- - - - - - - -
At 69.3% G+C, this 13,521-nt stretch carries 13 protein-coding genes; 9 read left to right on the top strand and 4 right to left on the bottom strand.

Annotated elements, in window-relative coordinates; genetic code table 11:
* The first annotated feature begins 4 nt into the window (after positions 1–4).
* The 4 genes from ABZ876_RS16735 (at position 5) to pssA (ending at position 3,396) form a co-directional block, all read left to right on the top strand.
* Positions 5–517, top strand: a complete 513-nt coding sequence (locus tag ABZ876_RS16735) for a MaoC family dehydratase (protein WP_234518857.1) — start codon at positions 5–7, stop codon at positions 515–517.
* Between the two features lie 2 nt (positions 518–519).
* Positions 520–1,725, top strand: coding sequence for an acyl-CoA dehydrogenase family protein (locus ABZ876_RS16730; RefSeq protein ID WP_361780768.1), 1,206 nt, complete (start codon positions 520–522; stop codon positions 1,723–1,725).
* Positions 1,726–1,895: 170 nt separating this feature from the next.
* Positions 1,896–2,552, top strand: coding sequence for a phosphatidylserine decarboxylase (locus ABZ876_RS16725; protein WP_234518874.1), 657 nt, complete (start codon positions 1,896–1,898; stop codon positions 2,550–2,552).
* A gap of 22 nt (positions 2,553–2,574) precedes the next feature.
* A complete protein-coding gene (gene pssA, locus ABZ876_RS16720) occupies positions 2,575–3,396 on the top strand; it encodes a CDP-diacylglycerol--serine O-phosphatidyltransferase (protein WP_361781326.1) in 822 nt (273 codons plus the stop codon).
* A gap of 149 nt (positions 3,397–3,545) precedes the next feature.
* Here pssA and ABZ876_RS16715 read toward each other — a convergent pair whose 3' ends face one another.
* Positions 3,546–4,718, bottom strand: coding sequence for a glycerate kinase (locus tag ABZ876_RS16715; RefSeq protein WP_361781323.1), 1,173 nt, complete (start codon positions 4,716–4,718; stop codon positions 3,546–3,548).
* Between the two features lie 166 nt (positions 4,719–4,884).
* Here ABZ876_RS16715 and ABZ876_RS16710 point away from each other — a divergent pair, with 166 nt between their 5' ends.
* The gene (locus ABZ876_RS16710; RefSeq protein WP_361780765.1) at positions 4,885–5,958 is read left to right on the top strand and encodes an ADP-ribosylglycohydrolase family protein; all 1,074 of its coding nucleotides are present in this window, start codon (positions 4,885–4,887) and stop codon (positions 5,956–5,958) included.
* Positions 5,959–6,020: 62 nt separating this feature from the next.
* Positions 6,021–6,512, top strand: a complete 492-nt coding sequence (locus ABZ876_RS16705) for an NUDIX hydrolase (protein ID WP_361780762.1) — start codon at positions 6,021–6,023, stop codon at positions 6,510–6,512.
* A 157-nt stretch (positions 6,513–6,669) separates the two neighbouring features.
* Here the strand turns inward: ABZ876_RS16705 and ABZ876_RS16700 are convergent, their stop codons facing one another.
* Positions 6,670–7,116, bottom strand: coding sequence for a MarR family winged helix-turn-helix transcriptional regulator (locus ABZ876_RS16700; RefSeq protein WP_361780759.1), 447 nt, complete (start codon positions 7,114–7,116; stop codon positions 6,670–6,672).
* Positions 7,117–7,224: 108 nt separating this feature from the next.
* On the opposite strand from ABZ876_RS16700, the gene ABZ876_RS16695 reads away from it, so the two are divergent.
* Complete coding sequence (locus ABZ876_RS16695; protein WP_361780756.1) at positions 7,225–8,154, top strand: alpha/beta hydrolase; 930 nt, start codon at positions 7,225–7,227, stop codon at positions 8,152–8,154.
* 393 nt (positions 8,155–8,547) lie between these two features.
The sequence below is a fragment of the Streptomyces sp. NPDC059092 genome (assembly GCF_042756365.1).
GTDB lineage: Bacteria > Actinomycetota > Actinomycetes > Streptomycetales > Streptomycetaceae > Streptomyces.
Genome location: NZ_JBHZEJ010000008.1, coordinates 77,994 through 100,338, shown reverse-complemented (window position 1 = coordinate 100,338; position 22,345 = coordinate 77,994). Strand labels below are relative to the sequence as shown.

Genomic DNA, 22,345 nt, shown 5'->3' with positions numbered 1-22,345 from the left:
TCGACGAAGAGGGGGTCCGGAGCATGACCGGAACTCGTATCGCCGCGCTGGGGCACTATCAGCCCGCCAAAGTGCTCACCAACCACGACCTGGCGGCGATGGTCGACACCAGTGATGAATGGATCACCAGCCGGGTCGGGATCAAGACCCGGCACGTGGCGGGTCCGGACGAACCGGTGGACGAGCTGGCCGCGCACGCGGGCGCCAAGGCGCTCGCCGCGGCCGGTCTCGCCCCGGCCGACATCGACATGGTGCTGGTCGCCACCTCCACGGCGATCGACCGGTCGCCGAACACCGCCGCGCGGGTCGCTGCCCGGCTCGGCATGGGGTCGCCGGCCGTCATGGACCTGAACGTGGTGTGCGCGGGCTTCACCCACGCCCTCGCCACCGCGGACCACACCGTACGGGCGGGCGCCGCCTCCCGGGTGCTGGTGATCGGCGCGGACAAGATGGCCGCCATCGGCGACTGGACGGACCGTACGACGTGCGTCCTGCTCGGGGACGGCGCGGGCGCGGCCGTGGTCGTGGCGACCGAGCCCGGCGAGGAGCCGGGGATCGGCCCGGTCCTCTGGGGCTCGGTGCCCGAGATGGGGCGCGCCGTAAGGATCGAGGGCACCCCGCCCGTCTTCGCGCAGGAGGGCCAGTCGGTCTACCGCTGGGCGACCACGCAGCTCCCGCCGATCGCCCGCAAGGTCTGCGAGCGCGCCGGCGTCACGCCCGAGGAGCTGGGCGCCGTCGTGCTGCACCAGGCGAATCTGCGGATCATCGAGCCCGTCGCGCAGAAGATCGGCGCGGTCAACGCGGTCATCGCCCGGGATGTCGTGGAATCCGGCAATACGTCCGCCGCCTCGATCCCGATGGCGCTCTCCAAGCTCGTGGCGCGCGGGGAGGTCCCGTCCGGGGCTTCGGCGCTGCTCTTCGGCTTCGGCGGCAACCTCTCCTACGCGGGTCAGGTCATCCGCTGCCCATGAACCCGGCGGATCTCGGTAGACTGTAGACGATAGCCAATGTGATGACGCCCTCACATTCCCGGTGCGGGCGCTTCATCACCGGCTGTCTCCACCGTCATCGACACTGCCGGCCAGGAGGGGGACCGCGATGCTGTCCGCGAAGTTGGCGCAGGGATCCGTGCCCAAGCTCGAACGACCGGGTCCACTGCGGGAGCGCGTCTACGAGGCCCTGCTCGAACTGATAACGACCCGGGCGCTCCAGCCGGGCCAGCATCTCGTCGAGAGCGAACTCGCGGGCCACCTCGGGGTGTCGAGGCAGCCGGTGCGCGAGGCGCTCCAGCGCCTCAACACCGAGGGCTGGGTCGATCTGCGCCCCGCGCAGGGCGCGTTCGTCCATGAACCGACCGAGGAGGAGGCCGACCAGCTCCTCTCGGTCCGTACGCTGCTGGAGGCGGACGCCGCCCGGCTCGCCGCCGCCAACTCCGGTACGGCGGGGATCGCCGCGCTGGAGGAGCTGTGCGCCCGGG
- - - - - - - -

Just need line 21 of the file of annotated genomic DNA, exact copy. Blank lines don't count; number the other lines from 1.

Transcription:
* Here the strand turns inward: ABZ876_RS16705 and ABZ876_RS16700 are convergent, their stop codons facing one another.